MY PRE-ROE ABORTION STORY
I have always held a strong belief that any pregnant person’s reasons for choosing to undergo an abortion should be a private matter. No Judgments. Period. Nonetheless, I share my pre-Roe abortion story to highlight that no matter how complex the barriers, abortions will be sought out. We should all work to insure that what is provided is SAFE, ACCESSIBLE, and LEGAL. Unfortunately those ideals are constantly at risk, and have recently been further eroded.
When I became pregnant in the spring of 1968, it was my first time. I was then 22, an adult, but clearly naïve. I was only minimally aware of birth control, and frankly did not really believe that I would get pregnant. I was a graduate student in Manhattan, far from my relatives in Cincinnati. My boyfriend was a VISTA volunteer in the Bronx. When we were suddenly faced with the possibility of my having a baby, I had to very quickly learn and navigate through my options. I was fortunate to have my boyfriend’s emotional support and the kindness of several medical providers I found through the university’s health services.
I recall visiting a psychiatrist at the university’s health service who helped me identify my feelings, including my fears. I did have many fears. Some were aggravated by persons who made false assumptions about me (a physician who asked me how I had time to study), or projected their own values into the mix (my roommate who said she could no longer live with me if I chose to have an abortion). I met with physicians both alone and together with my boyfriend. One recommended marriage. Another explained that since I was still in the early stage of pregnancy, I might safely have an abortion if it was done soon. Safety was stressed. That physician identified a possible clinic.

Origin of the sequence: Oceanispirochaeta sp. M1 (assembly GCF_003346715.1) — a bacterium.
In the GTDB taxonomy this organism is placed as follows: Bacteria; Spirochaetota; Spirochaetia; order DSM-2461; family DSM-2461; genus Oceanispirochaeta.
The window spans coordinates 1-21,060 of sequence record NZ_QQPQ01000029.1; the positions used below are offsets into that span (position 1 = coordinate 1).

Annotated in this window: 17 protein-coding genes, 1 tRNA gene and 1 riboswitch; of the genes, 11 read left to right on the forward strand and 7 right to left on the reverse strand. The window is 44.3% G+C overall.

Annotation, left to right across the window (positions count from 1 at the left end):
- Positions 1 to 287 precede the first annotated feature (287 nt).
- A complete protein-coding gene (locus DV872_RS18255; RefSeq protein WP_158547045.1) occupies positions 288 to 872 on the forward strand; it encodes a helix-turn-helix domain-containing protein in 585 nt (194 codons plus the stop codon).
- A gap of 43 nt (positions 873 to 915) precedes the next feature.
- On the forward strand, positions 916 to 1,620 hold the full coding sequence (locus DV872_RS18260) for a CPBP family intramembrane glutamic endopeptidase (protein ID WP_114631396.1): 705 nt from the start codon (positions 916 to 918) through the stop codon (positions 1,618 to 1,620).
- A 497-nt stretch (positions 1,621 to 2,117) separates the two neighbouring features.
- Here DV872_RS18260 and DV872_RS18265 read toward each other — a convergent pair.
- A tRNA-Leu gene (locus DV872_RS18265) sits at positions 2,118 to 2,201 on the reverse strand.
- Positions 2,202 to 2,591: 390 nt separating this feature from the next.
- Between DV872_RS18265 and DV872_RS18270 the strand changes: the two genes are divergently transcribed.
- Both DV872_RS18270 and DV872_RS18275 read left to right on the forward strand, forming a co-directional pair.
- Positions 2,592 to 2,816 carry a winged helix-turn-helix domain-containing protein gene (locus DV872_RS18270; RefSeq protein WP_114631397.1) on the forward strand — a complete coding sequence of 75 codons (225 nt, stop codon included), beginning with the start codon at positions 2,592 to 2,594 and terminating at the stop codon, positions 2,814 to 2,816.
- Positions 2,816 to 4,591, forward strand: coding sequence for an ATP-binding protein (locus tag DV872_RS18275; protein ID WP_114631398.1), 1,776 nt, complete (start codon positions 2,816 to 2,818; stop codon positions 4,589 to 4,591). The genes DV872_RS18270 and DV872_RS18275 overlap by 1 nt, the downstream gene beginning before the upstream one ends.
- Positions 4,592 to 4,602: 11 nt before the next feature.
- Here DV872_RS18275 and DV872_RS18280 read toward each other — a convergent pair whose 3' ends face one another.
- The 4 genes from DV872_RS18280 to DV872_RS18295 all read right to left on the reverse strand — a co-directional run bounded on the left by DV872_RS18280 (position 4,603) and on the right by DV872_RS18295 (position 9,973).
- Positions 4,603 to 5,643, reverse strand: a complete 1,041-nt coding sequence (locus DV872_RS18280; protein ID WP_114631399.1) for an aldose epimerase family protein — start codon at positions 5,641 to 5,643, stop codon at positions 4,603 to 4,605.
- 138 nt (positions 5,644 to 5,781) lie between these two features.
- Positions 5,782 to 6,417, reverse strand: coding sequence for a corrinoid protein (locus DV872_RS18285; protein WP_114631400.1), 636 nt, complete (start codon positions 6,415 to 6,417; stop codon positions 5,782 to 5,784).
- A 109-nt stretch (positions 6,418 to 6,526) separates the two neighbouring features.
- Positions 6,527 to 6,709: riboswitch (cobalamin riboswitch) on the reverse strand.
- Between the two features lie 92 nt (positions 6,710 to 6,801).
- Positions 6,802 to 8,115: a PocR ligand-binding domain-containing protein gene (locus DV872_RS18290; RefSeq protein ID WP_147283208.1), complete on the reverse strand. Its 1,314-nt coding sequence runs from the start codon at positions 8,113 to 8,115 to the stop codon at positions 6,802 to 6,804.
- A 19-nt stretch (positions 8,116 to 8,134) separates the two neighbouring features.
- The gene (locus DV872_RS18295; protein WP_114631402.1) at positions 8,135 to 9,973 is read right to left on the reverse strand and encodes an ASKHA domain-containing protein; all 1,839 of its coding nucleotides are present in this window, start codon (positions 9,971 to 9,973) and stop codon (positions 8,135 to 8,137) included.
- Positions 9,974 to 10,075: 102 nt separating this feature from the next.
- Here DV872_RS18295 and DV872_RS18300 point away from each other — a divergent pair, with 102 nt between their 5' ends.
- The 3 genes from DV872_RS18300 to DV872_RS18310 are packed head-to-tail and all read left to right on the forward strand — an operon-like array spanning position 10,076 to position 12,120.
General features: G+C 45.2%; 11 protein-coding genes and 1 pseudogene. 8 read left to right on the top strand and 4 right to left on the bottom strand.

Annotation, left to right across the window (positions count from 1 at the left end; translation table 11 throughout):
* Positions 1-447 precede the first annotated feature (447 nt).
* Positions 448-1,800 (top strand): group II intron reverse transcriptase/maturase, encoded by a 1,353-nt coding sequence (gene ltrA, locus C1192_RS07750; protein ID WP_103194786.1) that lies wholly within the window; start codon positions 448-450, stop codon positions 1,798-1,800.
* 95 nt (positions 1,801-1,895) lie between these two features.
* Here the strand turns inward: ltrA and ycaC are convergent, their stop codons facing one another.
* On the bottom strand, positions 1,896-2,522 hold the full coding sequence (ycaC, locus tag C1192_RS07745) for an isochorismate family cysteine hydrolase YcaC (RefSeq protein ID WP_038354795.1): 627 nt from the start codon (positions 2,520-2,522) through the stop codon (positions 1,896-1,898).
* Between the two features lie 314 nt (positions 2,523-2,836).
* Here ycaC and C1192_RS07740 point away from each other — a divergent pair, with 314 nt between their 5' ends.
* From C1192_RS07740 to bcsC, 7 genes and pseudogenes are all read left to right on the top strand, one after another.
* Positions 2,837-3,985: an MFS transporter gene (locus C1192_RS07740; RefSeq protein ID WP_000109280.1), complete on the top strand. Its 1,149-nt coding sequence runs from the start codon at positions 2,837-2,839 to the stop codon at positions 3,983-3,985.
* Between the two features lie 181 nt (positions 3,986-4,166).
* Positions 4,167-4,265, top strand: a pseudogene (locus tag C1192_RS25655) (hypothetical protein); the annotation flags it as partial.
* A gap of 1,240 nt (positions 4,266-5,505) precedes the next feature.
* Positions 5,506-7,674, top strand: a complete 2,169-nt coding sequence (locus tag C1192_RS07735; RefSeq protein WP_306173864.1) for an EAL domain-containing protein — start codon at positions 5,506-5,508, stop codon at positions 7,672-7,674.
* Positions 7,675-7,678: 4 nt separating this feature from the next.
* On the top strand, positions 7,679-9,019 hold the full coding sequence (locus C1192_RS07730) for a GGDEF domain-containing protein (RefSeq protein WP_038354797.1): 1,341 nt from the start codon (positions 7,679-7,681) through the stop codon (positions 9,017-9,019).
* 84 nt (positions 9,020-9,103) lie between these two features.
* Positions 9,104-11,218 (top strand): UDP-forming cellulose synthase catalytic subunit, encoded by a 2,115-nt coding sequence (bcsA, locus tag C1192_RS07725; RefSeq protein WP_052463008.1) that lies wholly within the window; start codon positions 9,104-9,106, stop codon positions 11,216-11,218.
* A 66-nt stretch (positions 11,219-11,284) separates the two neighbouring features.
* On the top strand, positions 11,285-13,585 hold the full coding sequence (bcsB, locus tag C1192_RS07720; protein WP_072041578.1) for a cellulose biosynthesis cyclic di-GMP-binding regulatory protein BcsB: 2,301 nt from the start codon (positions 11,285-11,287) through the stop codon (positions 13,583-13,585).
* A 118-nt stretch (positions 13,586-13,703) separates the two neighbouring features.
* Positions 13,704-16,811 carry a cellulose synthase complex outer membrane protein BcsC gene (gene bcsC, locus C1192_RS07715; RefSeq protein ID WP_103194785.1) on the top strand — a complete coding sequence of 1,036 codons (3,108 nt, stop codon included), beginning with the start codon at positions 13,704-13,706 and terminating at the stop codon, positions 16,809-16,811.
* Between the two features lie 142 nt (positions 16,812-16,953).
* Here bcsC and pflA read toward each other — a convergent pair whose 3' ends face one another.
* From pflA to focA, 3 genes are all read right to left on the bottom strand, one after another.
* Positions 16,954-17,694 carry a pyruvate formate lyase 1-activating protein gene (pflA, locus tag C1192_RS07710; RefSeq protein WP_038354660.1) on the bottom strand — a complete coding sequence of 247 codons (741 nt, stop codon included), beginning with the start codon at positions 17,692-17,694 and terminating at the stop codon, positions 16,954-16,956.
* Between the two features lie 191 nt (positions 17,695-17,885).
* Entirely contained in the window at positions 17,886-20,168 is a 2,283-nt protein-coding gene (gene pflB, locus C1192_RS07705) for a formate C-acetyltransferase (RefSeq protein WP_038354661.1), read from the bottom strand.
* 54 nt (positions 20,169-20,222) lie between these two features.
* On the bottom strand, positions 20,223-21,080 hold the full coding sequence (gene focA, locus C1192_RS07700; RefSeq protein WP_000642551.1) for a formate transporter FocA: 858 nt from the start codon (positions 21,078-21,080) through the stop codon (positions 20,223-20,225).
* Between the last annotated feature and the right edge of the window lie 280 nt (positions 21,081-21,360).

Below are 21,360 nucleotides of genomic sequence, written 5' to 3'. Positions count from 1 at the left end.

The clinic identified was in San Juan, Puerto Rico. We learned that if we could raise (borrow) sufficient cash, we could fly there and possibly obtain an abortion in a medical setting, with an attending physician. The Manhattan physician warned us to take a thermometer and to monitor my temperature after the procedure. He also stressed the importance of returning to Manhattan as quickly as possible in the event further medical care was needed.